Cooking is considered a chore by most people. Restaurant visits, take-outs, and frozen TV dinners are much more in keeping with our busy lifestyles. The downside to all this is that you have little control over the nutritional quality of food prepared by others. Unless you do it yourself from scratch, including grocery shopping and everything else before sitting down at the dinner table, there is no guarantee that you eat really well.
It is common knowledge that persistence and perseverance are important ingredients for success in almost any field. Whether we seek it in our careers or personal interests, stick-to-itiveness is one of the key factors that make or break our advances. Even the most accomplished people share this. In addition to their talents, they develop and maintain routines they rarely deviate from, allowing them to keep building on their achievements.
When it comes to weight problems, many people, including experts, are inclined to put much of the blame on genetic predispositions. Yes, diet and lack of exercise are also known culprits, but ultimately our genes determine how well or badly we fare, common wisdom goes. Now a new study claims that those we share our lives with, our spouses and partners, have a much greater influence on our health- and fitness status, regardless how genetically programmed we are.
There has been much talk about the health benefits of MCT oils lately. MCT stands for medium-chain triglycerides. They are a type of fatty acid that is derived from coconut oil. Consider MCT oil as a super fuel for your cells because it boosts fat burning and increases mental clarity. It can also help you lose weight because it is quickly burned and metabolized.
More people pay close attention to their physical health and well-being, and yet obesity rates and diseases stemming from weight problems continue to rise. While healthy eating and regular exercise have become commonplace among the educated and affluent, the less fortunate show little signs of improvement regardless of efforts by health experts and government policy makers to change their fate. In fact, studies find that the gap between the fit and the fat keeps widening.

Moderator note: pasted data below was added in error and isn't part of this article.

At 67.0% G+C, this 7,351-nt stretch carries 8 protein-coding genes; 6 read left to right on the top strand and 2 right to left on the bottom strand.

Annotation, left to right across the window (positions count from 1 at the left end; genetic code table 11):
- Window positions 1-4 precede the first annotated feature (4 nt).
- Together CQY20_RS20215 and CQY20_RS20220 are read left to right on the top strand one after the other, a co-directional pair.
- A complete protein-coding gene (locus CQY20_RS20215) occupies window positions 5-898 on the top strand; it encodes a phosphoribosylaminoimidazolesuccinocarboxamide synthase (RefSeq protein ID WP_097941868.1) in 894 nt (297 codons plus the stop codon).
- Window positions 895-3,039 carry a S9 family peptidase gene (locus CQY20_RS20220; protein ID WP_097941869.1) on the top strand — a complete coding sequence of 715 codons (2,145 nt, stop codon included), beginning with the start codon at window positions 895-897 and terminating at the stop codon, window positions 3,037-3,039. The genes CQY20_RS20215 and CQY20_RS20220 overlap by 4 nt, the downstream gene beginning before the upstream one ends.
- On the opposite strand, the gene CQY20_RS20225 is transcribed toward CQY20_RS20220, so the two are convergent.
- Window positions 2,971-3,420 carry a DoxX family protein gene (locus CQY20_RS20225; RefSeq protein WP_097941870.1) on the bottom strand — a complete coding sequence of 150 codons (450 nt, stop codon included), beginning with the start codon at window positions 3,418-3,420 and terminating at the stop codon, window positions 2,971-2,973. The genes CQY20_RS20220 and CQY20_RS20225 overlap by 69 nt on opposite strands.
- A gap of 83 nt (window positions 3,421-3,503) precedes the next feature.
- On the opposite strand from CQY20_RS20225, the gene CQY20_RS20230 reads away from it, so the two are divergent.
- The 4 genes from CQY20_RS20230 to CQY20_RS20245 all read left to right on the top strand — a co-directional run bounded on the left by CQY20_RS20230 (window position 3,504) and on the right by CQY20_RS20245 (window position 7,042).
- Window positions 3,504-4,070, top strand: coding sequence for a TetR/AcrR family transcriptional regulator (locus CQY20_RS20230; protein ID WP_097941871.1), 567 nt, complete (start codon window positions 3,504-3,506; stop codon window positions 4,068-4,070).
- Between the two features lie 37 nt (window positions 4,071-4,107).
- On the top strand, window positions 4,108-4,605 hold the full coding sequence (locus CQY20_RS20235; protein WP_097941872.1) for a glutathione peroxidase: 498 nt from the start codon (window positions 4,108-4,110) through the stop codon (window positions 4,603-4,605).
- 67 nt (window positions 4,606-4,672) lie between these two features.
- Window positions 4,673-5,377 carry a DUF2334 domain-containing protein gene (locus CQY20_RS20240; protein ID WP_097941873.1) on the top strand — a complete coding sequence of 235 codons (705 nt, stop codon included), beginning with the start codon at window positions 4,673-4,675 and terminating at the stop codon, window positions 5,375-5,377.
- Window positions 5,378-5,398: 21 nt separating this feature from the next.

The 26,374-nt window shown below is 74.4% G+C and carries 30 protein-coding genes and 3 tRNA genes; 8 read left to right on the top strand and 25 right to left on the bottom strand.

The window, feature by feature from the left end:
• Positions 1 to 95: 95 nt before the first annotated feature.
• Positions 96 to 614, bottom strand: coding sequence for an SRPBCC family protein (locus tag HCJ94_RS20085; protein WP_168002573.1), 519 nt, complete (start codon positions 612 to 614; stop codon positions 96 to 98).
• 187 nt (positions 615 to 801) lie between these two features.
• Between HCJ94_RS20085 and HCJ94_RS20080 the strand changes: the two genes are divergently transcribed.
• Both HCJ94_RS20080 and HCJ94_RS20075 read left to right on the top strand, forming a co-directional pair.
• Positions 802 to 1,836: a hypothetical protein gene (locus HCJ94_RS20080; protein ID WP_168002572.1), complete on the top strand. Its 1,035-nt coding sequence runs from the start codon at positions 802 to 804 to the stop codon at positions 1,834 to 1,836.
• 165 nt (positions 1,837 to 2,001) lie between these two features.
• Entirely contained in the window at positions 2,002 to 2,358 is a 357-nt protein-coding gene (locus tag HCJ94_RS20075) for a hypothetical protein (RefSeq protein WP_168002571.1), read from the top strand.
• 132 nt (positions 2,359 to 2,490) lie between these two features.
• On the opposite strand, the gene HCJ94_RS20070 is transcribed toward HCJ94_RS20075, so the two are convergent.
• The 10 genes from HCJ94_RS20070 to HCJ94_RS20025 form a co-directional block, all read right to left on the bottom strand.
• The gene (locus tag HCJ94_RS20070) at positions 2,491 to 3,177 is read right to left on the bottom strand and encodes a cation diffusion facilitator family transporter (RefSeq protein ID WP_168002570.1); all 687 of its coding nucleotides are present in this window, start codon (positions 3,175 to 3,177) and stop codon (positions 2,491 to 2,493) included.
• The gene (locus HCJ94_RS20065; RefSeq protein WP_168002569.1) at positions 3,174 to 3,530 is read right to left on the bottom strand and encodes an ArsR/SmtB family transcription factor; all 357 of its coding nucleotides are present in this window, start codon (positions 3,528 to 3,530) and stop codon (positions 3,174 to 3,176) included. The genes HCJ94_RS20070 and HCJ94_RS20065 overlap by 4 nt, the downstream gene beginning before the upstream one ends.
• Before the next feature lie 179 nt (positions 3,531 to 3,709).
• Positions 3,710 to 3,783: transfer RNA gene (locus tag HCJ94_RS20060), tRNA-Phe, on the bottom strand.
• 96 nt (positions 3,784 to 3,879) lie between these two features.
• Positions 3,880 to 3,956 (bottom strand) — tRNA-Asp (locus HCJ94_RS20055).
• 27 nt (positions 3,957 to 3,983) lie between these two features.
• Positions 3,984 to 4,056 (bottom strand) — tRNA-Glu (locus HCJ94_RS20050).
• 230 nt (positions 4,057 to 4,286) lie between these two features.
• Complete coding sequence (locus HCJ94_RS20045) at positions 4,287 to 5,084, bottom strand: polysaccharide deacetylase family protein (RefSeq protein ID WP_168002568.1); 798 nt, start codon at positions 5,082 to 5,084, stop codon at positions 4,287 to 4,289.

It’s resolution season again, that time-honored exercise of self-restraint when people try to negate the fallout from holiday celebrations and other indulgences. According to statistics, however, these well-meaning attempts are mostly doomed to fail. The vast majority of ‘born-again’ dieters and exercise enthusiasts will give up in less than a month. The reasons can be myriad, and sometimes they are beyond a person’s control. But there are also ways to beat the odds and find success at last.
I like to eat healthily, not only when it’s convenient and the opportunity presents itself, but all the time. I compromise if there are no good options, e.g. when I’m travelling. But whenever I have the chance, I go for the most nutritious food I can find. I’m lucky that I can afford a high-quality diet, but I also make it a priority among my expenditures. Does that mean I’m obsessed with my eating habits? Hardly.